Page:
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Probably the first laptop to be shipped with a screwdriver, the Framework Laptop is a 13.5-inch customizable computer that was designed to be fixed and upgraded by users.
The laptop is the first product announced by Framework, a San Francisco-based startup determined to crack down on electronic waste by helping people repair and upgrade the devices they own. To that end, the laptop is made of easily replaceable, modular parts.
The mainboard, battery, screen, keyboard and other elements can be replaced if they break down or need an upgrade. Each part is marked with a QR code that takes users directly to an online guide and a listing on the company's store to locate relevant items. Framework won't just be releasing its own upgrades to parts, but is also creating a marketplace where partners will be able to sell compatible units they've developed. Laptops will start shipping this summer.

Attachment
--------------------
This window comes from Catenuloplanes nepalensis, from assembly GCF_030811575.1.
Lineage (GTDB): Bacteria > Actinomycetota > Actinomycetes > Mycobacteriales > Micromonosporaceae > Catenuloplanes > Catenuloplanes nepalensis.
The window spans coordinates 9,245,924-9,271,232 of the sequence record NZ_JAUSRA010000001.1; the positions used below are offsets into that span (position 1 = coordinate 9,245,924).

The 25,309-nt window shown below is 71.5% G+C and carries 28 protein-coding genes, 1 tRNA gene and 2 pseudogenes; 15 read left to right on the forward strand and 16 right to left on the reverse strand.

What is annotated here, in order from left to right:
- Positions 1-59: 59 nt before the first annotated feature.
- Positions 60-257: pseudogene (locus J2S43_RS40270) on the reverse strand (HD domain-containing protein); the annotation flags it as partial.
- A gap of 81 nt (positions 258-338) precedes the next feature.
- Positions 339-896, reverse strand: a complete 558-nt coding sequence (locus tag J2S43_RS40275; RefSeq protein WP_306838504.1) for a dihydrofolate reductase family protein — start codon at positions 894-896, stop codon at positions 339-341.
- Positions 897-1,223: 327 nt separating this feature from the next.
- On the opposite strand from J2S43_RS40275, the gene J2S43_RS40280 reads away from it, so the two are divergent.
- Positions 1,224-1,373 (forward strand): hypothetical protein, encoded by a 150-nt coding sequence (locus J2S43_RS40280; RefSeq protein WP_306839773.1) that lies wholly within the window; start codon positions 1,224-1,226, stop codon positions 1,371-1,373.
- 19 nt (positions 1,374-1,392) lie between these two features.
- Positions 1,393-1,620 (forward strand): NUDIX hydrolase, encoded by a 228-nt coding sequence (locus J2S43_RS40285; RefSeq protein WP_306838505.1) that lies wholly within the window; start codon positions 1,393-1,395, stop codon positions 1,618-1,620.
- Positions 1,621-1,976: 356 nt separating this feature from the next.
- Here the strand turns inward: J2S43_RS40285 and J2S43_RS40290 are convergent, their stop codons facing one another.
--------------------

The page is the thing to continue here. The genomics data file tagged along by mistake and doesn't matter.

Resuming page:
Our collective drive to upgrade phones, laptops and tablets has created a massive problem: people discarded 53 million metric tons of electronic waste in 2019. One solution is for existing manufacturers to improve the repairability of their products. Government regulation might nudge things in the right direction; in December 2020, the European Parliament passed a resolution that supports consumers' Right to Repair. Another solution is for startups to pave the way, like Framework's laptop and Fairphone's smartphone. Both roads should lead to the same destination: normalizing a longer lifespan for every electronic product.
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